Networking — the mere word makes some professionals groan. You know it’s essential to grow your career, but mingling with strangers can feel so awkward.
Relax! It doesn’t have to be that way. You can build career connections in a relatively painless way, and you can totally forget about the term networking.
Follow the seven suggestions below to grow your connections and reap the rewards that come with forming bonds.
Prep for events in advance
You’ll feel awkward at networking events if you don’t prepare in advance. If you prepare a mental list of conversation starters, you’ll always have something interesting to say. Ask people questions about themselves to get them talking. Plus, if you ask their name and what they do, they’re more likely to remember you.
Dress to impress at any event. You may not need to dress up in business formal, but keep it business casual. If you wear jeans, make sure they’re neat and freshly pressed, as well as free from holes. People tend to notice shoes, so invest in at least one quality pair.
Strike up a conversation while waiting in line
When you stand in line at the grocers, do you page mindlessly through celebrity gossip magazines? Why not use the time to improve your networking skills? Strike up a conversation with someone else. After all, you have plenty of news headlines you can use for fodder.
For example, point to a magazine featuring a tasty recipe and comment to the person behind you, “Wow, that looks amazing, doesn’t it?” If all else fails, you can always chat about the weather — after all, it affects everyone.
Reach out to industry leaders
The professionals you admire worked their way to the top through connections with others. Luckily, most are happy to share success tips. Reach out to industry leaders via email.
For example, if you maintain a blog and link to an article written by someone you admire, shoot them an email and let them know. If they share advice on LinkedIn, message them a thank you for imparting their wisdom.
Use social media to find like-minded groups
Social media is much more than a digital time-waster. Look for groups of like-minded people interested in similar causes or business interests. Before you join, scroll through the group’s posts. Identify the overall vibe — is it uplifting and positive, or do members engage in flame wars?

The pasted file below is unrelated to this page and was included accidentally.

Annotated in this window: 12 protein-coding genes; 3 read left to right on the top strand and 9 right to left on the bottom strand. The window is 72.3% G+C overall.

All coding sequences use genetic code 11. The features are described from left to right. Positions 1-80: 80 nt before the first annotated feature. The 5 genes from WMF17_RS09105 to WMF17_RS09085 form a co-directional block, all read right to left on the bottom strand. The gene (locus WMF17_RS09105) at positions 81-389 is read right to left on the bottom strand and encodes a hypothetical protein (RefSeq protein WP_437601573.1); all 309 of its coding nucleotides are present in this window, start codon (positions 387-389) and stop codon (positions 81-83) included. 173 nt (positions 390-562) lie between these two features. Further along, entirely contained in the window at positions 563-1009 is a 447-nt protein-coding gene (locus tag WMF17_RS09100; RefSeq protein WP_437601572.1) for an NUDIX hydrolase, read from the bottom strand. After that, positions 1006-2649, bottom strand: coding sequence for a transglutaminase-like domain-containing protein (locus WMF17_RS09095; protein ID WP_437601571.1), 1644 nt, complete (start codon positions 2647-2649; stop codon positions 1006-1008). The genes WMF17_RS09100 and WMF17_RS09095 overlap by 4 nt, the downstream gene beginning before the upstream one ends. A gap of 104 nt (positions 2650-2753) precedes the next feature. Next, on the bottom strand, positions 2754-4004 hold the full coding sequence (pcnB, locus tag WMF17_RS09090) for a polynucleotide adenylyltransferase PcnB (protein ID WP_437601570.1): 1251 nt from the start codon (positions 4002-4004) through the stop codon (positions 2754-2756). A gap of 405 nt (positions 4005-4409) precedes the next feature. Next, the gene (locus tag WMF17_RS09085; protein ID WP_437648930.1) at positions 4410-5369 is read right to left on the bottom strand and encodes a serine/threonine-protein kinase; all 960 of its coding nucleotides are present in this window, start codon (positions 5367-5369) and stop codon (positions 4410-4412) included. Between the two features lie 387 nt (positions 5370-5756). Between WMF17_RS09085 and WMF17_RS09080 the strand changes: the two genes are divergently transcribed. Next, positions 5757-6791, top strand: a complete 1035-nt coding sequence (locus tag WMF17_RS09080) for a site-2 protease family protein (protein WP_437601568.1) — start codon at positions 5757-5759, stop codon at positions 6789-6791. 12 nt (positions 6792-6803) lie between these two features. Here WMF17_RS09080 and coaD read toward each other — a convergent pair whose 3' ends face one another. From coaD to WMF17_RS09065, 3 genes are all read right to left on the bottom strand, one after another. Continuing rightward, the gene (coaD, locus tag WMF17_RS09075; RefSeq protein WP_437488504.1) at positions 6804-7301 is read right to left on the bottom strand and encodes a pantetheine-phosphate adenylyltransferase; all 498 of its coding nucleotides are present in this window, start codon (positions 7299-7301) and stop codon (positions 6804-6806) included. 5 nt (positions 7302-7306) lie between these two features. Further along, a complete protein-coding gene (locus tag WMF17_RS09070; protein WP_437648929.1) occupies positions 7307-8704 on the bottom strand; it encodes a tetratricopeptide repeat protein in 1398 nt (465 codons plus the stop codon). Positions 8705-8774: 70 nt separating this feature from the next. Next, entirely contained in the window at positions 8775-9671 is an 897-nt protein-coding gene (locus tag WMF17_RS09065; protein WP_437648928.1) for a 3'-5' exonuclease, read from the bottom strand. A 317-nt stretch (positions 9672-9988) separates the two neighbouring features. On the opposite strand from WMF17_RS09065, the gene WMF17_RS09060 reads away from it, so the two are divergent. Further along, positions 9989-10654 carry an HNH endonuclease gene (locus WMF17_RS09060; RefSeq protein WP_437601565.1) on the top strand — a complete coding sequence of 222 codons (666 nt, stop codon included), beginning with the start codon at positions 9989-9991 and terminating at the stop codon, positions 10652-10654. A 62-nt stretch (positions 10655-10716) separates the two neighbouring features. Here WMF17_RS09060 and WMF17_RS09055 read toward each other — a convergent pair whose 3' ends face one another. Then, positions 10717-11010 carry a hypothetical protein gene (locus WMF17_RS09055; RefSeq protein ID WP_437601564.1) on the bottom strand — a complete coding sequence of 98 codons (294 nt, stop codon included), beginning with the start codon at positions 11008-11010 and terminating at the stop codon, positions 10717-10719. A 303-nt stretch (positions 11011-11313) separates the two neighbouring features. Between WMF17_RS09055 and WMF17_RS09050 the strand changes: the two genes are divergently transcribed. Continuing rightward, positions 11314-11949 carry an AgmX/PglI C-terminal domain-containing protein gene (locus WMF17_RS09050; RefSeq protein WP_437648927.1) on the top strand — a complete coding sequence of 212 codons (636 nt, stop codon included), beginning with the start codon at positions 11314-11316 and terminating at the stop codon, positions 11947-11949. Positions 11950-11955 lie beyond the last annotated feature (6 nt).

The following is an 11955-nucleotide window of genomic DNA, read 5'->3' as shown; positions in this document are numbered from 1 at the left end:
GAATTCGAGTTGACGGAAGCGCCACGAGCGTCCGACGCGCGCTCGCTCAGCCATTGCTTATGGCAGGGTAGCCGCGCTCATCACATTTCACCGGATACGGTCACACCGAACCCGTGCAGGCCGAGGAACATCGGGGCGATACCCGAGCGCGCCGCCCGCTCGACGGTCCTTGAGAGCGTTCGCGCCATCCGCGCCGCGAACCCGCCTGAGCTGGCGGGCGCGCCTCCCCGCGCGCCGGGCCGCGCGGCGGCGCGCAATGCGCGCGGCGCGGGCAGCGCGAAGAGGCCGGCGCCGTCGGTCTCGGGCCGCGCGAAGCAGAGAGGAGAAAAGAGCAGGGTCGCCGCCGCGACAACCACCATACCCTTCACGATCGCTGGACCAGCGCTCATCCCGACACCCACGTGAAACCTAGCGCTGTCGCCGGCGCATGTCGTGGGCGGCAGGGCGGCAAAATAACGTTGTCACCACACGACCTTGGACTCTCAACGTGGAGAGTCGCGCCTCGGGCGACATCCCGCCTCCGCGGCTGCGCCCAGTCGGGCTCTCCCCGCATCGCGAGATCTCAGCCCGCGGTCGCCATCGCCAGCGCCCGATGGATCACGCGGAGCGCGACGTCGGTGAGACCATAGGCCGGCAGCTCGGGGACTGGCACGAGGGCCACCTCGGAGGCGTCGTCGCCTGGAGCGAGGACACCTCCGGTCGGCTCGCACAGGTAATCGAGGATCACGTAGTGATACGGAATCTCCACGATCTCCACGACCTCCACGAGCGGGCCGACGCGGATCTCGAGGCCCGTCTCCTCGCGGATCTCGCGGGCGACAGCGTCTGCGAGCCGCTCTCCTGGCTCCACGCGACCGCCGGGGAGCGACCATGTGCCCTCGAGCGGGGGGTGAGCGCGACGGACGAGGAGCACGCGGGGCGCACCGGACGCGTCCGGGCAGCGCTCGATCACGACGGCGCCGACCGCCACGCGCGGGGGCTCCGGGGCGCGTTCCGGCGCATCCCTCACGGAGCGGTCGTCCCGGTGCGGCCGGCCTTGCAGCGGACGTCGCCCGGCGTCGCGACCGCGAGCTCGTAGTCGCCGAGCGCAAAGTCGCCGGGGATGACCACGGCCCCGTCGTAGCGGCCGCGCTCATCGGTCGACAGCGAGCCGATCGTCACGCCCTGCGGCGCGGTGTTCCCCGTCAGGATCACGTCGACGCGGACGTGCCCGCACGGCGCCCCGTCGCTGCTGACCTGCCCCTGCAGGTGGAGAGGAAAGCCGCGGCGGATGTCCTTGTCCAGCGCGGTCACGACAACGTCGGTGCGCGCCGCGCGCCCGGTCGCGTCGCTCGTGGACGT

Facebook is home to more than 620 million groups, meaning it will be easy to find one in your niche. Stick to groups that make you feel encouraged and determined, not those that drag you down. Remember, the internet is forever, so exercise caution with what you say online.
Organize a neighborhood event
If you’ve considered hosting a yard sale, why not knock on your neighbors’ doors and see if they’re interested in a community event? You’ll have people to help make signs and keep an eye on items during the actual event.
Alternately, consider hosting a community meet-and-greet. You can make it a potluck, so you don’t have to cook all the food yourself. If you have a neighborhood park or green belt, you can host the event there.
Embrace continuing education
You don’t need to enroll in a costly graduate program to advance your education. Take advantage of free or low-cost webinars at community recreation centers and libraries to grow your skills and build your professional network.
If you must earn education credits for professional certification, try to take some coursework in the classroom, not online. You will have more opportunities to mingle with others and build connections.
Do the world some good
Consider getting involved in a volunteer or fundraising effort. You’ll speak to countless people, and have an excellent reason for approaching strangers — you want them to help.
Whether you’re passionate about helping the homeless or saving the environment, you can get involved in organizations in your community that advance these causes.
Building career connections can be fun and rewarding
Yes, you can have fun while building career connections. By following a few simple tips, you can grow your network and establish yourself as a respected professional in your field.